Oswald Spengler, 1880-1936
---Oswald Spengler, The Decline of the West, 1918
The German historicist writer, Oswald Spengler, was born at Blankenburg, Harz, studied at Halle, Munich and Berlin and taught mathematics (1908) in Hamburg before devoting himself entirely to the compilation of the prophetic philosophy of history, The Decline of the West (Vol. I, 1918, Vol. II, 1922). In this work, Spengler argued by analogy, in the manner of Hegel and Marx, that all civilizations or cultures are subject to the same cycles of growth and decay in accordance with predetermined "historical destiny." The soul of Western Civilization is dead. The age of soulless expansionism and Caesarism is upon us. It is better for Western man, therefore, to be engineer rather than poet, soldier rather than artist, politician rather than philosopher. Spengler was more concerned with the present and future rather than with the origins of civilization. His verdict greatly encouraged the Nazis although Spengler never became one himself.
The following selection comes from Spengler's Years of Decision (1933), in which he develops his own brand of fascist racism and illuminates the significance of the Nazi seizure of power.
* * * * *
The Celtic-German "race" has the strongest will-power the world has ever seen. But this "I will", "I will!" -- which fills the Faustian soul to the brim, makes up the ultimate meaning of its existence and prevails in every expression of Faustian culture in thought and deed, in creative act and demeanor -- awakens consciousness of the total isolation of the Self in infinite space. Will and loneliness are at bottom the same. . . .
If anything in the world is individualism, it is this defiance of the individual towards the whole world, his knowledge of his own indestructible will, the pleasure he takes in irreversible decisions, and the love of fate even in the moment when he goes under because of them. To submit out of free will is Prussian. The value of the sacrifice lies in its difficulty. He who has no Self to sacrifice should not talk of loyalty. . . . Genuine -- genuinely Prussian -- loyalty is what the world needs most in this age of catastrophes. One can only rely on something which stands firm. This insight is the mark of the true leader. He who comes from the masses understands all too well that no loyal following is to be expected from the masses, majorities, parties. . . . He who is born to lead can use them, but he despises them. He conducts the bitterest battle not against the enemy, but against the swarm of his all too devoted friends. . . .
It is high time that the "white" world, and first and foremost Germany, became mindful of such facts. For behind the world wars and the as yet incomplete proletarian world revolution there looms the greatest of all dangers, the black danger, and everything the white peoples still have to offer worthy of the name "race" will be necessary to combat it. Above all it must be remembered that Germany is not the island which political ideologues think it is, treating it as no more than an object with which to realize their programmes. It is just a tiny spot in a vast world in ferment, albeit in a crucial position within this world. It alone has the Prussian spirit working within it as a living reality. Endowed with this treasure which enables it to be a role model of existence, Germany can be the educator of the "white world," perhaps even its savior. . . .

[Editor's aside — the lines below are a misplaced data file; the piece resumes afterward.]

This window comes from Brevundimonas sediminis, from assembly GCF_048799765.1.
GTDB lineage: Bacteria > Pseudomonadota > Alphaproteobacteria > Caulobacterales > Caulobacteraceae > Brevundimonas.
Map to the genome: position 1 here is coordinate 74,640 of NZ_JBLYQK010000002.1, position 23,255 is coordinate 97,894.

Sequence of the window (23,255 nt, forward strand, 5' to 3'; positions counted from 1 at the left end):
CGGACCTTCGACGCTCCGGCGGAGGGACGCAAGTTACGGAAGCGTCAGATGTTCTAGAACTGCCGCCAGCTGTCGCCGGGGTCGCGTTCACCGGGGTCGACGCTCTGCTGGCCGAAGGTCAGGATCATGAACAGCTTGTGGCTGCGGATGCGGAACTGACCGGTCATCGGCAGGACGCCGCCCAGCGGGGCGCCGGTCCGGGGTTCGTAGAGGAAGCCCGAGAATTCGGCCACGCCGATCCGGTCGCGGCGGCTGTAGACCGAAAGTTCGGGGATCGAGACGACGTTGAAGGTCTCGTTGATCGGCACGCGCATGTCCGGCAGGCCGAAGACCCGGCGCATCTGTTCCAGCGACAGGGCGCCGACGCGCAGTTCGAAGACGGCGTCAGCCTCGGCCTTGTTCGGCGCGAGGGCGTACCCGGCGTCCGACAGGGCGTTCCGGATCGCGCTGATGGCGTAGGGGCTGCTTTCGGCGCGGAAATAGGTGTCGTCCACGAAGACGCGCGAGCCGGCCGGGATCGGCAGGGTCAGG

The coming phase of history will henceforth be lived out far above economic crises and the ideals of domestic politics. Elemental forces of life are now entering the fray where the stakes are all or nothing. The prototypes of Caesarism will soon become more clearly defined, more conscious, more brazen. The masks surviving from the parliamentary age of transition will fall away entirely. All attempts to determine the shape of the future within political parties will be quickly forgotten. The fascist formations of these decades will turn into new ones as yet unpredictable, and even nationalism as we know it will disappear. Everywhere, not just in Germany, the only formative power left is the warlike "Prussian" spirit. Destiny, once confined within imposing institutions and weighty traditions, will make history through amorphous and unique expressions of force. The legions of Caesar are reawakening.
Here, perhaps even in this century, the final decisions are waiting for the man to take them. In front of him the petty goals and concepts of today's politics count as nothing. Whoever holds the sword which wrests victory now will be lord of the world. There lies the dice of this monstrous game. Who dares to cast them?
[Source: Oswald Spengler, Jahre der Entscheidung [Years of Decision] (Berlin: Beck'sche Verlagbuchshandlung, 1933), pp. 142-145, 164-165; quoted in Roger Griffin, ed., Fascism (New York: Oxford, 1995), pp. 113-114.]
| The History Guide | |
copyright � 2000 Steven Kreis